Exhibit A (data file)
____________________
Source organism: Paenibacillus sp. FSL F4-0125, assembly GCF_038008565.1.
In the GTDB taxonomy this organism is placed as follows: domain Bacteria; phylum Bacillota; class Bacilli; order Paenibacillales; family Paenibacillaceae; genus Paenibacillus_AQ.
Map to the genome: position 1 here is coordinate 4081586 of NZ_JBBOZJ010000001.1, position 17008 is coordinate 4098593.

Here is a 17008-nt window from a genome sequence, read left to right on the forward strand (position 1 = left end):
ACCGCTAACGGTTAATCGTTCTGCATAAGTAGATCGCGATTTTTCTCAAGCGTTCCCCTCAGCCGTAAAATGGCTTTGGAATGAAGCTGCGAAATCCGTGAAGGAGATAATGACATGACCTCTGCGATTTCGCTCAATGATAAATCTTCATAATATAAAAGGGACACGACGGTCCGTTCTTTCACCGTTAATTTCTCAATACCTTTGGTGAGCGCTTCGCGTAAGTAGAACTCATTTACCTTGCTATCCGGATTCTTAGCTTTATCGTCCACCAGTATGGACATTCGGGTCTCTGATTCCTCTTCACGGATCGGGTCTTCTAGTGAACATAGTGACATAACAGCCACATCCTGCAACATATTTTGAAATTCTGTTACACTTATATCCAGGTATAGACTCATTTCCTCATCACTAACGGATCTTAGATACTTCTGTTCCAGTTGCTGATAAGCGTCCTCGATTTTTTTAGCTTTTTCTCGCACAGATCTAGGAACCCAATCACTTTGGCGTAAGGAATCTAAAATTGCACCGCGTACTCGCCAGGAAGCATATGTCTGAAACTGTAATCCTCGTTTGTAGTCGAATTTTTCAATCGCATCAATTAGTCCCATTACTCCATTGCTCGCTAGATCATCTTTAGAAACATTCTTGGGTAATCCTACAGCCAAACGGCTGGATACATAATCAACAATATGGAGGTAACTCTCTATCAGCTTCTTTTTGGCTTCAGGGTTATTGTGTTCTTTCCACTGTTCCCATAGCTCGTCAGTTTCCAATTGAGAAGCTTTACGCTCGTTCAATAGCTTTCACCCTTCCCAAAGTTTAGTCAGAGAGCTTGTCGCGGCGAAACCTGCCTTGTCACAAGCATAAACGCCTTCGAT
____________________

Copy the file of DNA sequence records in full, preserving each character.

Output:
Source organism: Paenibacillus sp. FSL F4-0125, assembly GCF_038008565.1.
In the GTDB taxonomy this organism is placed as follows: domain Bacteria; phylum Bacillota; class Bacilli; order Paenibacillales; family Paenibacillaceae; genus Paenibacillus_AQ.
Map to the genome: position 1 here is coordinate 4081586 of NZ_JBBOZJ010000001.1, position 17008 is coordinate 4098593.

Here is a 17008-nt window from a genome sequence, read left to right on the forward strand (position 1 = left end):
ACCGCTAACGGTTAATCGTTCTGCATAAGTAGATCGCGATTTTTCTCAAGCGTTCCCCTCAGCCGTAAAATGGCTTTGGAATGAAGCTGCGAAATCCGTGAAGGAGATAATGACATGACCTCTGCGATTTCGCTCAATGATAAATCTTCATAATATAAAAGGGACACGACGGTCCGTTCTTTCACCGTTAATTTCTCAATACCTTTGGTGAGCGCTTCGCGTAAGTAGAACTCATTTACCTTGCTATCCGGATTCTTAGCTTTATCGTCCACCAGTATGGACATTCGGGTCTCTGATTCCTCTTCACGGATCGGGTCTTCTAGTGAACATAGTGACATAACAGCCACATCCTGCAACATATTTTGAAATTCTGTTACACTTATATCCAGGTATAGACTCATTTCCTCATCACTAACGGATCTTAGATACTTCTGTTCCAGTTGCTGATAAGCGTCCTCGATTTTTTTAGCTTTTTCTCGCACAGATCTAGGAACCCAATCACTTTGGCGTAAGGAATCTAAAATTGCACCGCGTACTCGCCAGGAAGCATATGTCTGAAACTGTAATCCTCGTTTGTAGTCGAATTTTTCAATCGCATCAATTAGTCCCATTACTCCATTGCTCGCTAGATCATCTTTAGAAACATTCTTGGGTAATCCTACAGCCAAACGGCTGGATACATAATCAACAATATGGAGGTAACTCTCTATCAGCTTCTTTTTGGCTTCAGGGTTATTGTGTTCTTTCCACTGTTCCCATAGCTCGTCAGTTTCCAATTGAGAAGCTTTACGCTCGTTCAATAGCTTTCACCCTTCCCAAAGTTTAGTCAGAGAGCTTGTCGCGGCGAAACCTGCCTTGTCACAAGCATAAACGCCTTCGAT